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Senegal offers land to Haitians

Senegalese President Abdoulaye Wade is offering free land to displaced Haitians who want to "return to their origins" in Africa: 

"The president is offering voluntary repatriation to any Haitian that wants to return to their origin," said Wade's spokesman Mamadou Bemba Ndiaye late Saturday following the president's announcement.

"Senegal is ready to offer them parcels of land - even an entire region. It all depends on how many Haitians come. If it's just a few individuals, then we will likely offer them housing or small pieces of land. If they come en masse we are ready to give them a region," he said.

He stressed that Wade had insisted that if a region is handed over it should be in a fertile area - not in the country's parched deserts.

The offer may be unusual, but it's not out of character of the octogenarian Wade, who is known for his pan-African sentiments and lofty visions.

The troubled and impoverished Democratic Republic of Congo has also raised some eyebrows  by offering $2.5 million in aid to Haiti. Political scientist Ntanda Nkere told the BBC the likely reasoning behind the offer:

"It's a contradiction to see a country which is facing serious financial problems giving away $2.5m but at the same time, it's a purely diplomatic reaction, the Congolese government wants to appear like any other government."

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Port au Prince, a Photographer's Dispatch

When wars unfold or natural disasters strike, few journalists are required to get as close to the action as photographers, whose work can never be done remotely, via phone call or email. Getty Images' Chris Hondros, who is now in Port au Prince documenting the aftermath of the horrific earthquake, sent these thoughts to FP:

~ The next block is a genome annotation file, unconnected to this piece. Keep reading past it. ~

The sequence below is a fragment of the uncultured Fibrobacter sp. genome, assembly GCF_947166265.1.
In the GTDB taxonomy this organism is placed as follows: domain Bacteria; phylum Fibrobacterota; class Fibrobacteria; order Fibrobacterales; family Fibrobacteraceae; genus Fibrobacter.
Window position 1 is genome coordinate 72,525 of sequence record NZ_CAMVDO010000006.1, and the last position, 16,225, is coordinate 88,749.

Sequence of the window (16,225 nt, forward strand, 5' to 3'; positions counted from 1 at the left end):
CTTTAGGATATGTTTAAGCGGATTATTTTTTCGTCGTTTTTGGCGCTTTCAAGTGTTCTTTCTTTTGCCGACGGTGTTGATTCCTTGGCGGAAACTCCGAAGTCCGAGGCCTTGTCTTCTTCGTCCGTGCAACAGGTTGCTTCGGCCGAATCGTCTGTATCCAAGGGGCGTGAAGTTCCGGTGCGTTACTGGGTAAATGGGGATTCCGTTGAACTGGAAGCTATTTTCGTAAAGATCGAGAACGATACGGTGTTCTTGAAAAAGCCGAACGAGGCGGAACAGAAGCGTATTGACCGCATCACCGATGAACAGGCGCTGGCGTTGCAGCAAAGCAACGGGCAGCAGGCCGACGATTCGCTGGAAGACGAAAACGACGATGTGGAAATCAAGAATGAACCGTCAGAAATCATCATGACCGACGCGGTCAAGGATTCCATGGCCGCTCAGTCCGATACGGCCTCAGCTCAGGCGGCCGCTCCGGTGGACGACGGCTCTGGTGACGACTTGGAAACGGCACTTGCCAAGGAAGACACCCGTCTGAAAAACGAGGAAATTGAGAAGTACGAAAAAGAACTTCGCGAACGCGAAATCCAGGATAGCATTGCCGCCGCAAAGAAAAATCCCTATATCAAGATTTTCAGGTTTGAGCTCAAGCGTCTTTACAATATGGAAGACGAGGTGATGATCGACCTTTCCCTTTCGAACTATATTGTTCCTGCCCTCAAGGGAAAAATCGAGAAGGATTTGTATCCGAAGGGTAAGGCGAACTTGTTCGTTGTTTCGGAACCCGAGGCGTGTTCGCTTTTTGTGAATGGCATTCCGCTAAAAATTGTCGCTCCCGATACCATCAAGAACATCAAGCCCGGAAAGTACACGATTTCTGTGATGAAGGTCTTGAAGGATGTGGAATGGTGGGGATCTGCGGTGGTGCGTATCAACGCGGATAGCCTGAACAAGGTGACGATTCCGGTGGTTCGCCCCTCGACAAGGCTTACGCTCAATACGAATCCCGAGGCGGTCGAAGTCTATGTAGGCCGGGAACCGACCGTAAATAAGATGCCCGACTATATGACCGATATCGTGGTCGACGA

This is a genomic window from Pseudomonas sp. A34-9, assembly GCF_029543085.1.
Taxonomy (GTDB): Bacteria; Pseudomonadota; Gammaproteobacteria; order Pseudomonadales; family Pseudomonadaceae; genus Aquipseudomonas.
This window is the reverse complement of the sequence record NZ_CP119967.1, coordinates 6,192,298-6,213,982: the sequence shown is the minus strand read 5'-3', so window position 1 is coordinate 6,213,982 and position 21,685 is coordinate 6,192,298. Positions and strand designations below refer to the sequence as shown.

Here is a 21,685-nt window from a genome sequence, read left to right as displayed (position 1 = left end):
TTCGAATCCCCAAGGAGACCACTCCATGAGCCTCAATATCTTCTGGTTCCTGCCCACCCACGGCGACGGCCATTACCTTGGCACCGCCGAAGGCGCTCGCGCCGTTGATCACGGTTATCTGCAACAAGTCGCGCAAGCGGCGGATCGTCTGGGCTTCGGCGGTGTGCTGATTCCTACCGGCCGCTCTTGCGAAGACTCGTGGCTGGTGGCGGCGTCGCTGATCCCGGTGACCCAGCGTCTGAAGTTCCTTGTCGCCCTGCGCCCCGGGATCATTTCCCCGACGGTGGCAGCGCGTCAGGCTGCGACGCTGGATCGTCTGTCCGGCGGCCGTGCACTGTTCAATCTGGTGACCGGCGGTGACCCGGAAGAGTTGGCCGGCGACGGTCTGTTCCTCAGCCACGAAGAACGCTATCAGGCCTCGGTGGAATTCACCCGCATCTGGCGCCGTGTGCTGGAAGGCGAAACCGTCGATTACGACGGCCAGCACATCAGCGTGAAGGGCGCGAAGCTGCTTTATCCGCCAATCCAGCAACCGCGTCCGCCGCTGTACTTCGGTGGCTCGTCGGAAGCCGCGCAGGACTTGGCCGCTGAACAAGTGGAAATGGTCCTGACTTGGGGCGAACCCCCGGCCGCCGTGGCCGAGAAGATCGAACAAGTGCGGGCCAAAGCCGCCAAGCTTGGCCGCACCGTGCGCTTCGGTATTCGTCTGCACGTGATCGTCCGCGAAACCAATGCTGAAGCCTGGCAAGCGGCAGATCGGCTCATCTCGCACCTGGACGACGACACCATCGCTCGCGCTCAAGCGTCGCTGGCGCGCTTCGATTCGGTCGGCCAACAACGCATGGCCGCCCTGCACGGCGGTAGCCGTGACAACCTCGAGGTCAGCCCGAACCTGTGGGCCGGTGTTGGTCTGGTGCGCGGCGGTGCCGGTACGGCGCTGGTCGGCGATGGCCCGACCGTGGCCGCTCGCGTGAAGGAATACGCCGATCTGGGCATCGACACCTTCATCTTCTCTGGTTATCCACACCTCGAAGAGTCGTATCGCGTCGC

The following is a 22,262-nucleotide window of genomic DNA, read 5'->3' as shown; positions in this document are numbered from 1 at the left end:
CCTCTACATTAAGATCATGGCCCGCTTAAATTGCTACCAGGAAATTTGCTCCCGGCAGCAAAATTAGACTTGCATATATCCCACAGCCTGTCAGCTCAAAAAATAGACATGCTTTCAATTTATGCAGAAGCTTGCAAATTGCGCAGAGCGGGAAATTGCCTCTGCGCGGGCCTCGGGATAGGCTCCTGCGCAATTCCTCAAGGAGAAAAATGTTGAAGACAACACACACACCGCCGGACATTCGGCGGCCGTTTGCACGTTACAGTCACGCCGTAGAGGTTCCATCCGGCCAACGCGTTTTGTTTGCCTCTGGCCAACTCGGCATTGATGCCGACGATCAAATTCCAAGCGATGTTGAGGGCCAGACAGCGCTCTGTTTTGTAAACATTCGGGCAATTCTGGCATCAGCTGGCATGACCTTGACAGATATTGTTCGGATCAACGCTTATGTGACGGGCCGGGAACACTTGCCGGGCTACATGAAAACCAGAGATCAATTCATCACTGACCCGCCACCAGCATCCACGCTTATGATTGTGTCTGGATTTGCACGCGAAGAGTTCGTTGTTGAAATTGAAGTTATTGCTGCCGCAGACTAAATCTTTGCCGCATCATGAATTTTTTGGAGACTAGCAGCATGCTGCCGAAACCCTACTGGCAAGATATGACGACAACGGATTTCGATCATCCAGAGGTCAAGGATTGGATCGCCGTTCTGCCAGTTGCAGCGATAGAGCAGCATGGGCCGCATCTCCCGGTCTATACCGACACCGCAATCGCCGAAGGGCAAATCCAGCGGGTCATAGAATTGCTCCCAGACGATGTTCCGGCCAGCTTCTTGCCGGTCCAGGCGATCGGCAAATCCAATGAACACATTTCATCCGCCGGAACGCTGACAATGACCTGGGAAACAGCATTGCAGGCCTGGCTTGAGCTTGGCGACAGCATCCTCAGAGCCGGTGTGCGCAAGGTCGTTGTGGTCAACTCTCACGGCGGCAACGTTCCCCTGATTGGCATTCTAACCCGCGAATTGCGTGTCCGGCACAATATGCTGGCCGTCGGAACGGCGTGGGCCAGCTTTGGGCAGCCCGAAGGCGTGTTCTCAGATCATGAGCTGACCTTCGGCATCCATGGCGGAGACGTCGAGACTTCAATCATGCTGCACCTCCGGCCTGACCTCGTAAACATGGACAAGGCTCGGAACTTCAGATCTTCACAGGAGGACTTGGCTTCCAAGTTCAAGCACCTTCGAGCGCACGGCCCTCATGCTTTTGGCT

Dazed people walking the streets of Port au Prince keep saying the same thing: "Haiti is dead." And on one level that's true -- this small country has just endured one of the most searing natural disasters in history, and death is everywhere.  Death is on sidewalks, on the roads, in rivers, buried in rubble and noticeable only by its smell.  The scale is so unimaginable that the usual human traditions and courtesies for the dead have been suspended: many thousands of bodies have been collected by backhoe and dumped into mass graves with no more ceremony than the rubble that goes into the same pits.

But admidst the carnage and chaos there have been remarkable glimmers of hope and strength, of heroism and selflessness. I'm sleeping in my truck in the parking lot of a hotel; outside the walls thousands of Haitians, with nowhere else to go, are camping out on the streets.  But as night descends the singing starts, jumping voices sounding through the darkness, spirituals and ancient songs sung from those streets late into the night. I listen to this from inside the truck as I drift to sleep; its jarring and achingly beautiful."